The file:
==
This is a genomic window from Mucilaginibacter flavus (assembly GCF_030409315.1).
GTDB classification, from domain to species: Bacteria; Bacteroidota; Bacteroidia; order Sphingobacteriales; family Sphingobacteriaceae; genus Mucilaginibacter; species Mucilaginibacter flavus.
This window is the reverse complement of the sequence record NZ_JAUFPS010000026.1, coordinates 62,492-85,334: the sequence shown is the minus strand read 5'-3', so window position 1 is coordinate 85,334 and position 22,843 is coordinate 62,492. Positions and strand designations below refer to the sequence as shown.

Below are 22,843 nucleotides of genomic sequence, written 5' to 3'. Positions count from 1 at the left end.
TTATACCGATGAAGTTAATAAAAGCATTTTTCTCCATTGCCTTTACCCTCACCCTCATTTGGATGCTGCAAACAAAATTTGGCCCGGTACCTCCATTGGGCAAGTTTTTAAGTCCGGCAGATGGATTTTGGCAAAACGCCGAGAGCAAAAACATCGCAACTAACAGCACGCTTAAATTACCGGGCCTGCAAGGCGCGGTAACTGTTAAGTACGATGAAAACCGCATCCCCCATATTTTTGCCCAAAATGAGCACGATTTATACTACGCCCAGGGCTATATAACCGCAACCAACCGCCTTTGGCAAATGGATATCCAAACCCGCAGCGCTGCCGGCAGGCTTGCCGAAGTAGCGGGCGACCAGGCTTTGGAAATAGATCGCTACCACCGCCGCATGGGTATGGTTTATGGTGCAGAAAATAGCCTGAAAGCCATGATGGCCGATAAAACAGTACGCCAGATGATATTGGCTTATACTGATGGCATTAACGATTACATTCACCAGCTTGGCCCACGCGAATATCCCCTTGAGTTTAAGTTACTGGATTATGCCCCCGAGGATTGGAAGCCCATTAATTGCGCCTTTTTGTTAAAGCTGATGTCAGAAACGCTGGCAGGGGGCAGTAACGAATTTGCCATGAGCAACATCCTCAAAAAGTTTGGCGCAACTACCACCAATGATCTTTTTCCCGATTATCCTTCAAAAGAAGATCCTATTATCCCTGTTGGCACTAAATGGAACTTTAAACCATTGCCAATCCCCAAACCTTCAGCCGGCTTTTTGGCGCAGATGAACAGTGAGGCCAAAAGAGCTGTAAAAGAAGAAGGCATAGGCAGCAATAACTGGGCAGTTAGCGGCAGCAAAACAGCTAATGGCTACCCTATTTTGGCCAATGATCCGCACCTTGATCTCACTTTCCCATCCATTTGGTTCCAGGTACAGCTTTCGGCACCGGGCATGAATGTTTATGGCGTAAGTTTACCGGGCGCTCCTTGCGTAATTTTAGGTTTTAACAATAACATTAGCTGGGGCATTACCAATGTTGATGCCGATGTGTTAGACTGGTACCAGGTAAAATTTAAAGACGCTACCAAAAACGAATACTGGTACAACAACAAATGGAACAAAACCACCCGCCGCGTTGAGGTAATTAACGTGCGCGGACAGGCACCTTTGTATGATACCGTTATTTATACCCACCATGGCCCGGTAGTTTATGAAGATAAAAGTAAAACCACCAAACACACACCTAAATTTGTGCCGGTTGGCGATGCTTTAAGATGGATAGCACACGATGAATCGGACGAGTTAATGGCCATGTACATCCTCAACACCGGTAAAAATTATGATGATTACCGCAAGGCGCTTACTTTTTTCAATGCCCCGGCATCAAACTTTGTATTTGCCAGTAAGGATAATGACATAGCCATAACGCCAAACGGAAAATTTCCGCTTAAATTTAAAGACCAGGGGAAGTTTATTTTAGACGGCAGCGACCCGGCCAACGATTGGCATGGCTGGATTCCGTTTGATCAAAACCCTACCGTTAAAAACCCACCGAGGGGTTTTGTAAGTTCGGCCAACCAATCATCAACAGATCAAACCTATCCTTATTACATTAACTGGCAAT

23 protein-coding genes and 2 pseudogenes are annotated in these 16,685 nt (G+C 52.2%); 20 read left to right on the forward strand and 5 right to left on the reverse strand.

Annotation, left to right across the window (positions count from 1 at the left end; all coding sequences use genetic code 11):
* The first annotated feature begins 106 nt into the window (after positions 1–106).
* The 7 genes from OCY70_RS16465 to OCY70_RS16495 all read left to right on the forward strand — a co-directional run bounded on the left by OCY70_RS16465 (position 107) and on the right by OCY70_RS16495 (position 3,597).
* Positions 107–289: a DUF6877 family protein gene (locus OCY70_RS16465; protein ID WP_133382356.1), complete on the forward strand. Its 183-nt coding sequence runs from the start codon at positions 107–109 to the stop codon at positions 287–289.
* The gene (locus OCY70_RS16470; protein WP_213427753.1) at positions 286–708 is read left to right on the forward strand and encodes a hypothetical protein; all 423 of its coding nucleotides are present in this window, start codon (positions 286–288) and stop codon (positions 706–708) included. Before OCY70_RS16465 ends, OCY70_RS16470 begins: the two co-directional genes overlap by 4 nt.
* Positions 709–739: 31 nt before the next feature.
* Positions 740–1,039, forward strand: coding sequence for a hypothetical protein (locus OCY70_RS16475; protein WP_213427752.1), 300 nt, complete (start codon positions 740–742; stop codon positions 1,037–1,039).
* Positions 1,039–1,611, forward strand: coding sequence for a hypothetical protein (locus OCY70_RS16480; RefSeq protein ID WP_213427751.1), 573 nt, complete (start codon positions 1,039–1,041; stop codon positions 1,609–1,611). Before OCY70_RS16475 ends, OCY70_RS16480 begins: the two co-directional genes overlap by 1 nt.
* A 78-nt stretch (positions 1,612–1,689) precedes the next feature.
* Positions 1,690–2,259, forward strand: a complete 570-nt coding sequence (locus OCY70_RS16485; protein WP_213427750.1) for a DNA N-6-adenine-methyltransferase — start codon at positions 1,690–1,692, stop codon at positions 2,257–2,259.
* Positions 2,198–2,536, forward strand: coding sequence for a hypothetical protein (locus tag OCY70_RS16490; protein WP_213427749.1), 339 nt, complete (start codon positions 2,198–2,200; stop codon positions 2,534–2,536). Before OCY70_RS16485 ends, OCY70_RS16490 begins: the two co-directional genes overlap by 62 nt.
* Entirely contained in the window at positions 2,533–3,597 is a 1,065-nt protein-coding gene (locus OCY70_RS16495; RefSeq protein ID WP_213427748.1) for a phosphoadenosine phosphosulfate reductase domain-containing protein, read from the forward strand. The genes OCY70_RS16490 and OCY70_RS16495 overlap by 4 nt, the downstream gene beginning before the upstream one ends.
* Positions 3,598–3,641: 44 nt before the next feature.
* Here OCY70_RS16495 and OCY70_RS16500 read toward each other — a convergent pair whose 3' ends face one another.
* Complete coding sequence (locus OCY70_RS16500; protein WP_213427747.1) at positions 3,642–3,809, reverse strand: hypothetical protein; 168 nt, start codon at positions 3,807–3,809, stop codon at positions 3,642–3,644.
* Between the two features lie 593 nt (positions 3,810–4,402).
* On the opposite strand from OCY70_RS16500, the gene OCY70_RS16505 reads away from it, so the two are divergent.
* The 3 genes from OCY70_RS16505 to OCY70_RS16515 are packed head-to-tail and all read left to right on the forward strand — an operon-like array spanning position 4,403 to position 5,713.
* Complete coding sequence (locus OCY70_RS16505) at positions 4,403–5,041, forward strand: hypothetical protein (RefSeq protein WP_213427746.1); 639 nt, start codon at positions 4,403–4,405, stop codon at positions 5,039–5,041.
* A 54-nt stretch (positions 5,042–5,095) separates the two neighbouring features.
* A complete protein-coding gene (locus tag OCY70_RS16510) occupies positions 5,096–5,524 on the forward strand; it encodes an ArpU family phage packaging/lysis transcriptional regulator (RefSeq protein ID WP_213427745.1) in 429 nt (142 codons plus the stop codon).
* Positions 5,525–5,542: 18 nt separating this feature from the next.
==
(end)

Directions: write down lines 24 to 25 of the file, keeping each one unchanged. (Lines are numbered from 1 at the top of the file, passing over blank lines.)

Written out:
* The 3 genes from OCY70_RS16505 to OCY70_RS16515 are packed head-to-tail and all read left to right on the forward strand — an operon-like array spanning position 4,403 to position 5,713.
* Complete coding sequence (locus OCY70_RS16505) at positions 4,403–5,041, forward strand: hypothetical protein (RefSeq protein WP_213427746.1); 639 nt, start codon at positions 4,403–4,405, stop codon at positions 5,039–5,041.